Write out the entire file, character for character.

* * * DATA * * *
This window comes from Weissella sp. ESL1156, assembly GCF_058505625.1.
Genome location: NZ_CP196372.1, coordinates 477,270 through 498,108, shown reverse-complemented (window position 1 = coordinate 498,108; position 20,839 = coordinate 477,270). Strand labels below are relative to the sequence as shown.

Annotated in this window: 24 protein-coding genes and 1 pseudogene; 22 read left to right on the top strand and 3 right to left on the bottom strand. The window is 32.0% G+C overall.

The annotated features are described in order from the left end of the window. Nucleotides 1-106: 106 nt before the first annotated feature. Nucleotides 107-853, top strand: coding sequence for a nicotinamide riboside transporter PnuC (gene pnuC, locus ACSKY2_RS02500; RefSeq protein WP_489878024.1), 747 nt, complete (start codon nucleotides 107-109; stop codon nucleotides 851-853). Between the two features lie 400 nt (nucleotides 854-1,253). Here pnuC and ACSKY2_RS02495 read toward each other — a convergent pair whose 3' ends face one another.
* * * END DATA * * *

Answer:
This window comes from Weissella sp. ESL1156, assembly GCF_058505625.1.
Genome location: NZ_CP196372.1, coordinates 477,270 through 498,108, shown reverse-complemented (window position 1 = coordinate 498,108; position 20,839 = coordinate 477,270). Strand labels below are relative to the sequence as shown.

Annotated in this window: 24 protein-coding genes and 1 pseudogene; 22 read left to right on the top strand and 3 right to left on the bottom strand. The window is 32.0% G+C overall.

The annotated features are described in order from the left end of the window. Nucleotides 1-106: 106 nt before the first annotated feature. Nucleotides 107-853, top strand: coding sequence for a nicotinamide riboside transporter PnuC (gene pnuC, locus ACSKY2_RS02500; RefSeq protein WP_489878024.1), 747 nt, complete (start codon nucleotides 107-109; stop codon nucleotides 851-853). Between the two features lie 400 nt (nucleotides 854-1,253). Here pnuC and ACSKY2_RS02495 read toward each other — a convergent pair whose 3' ends face one another.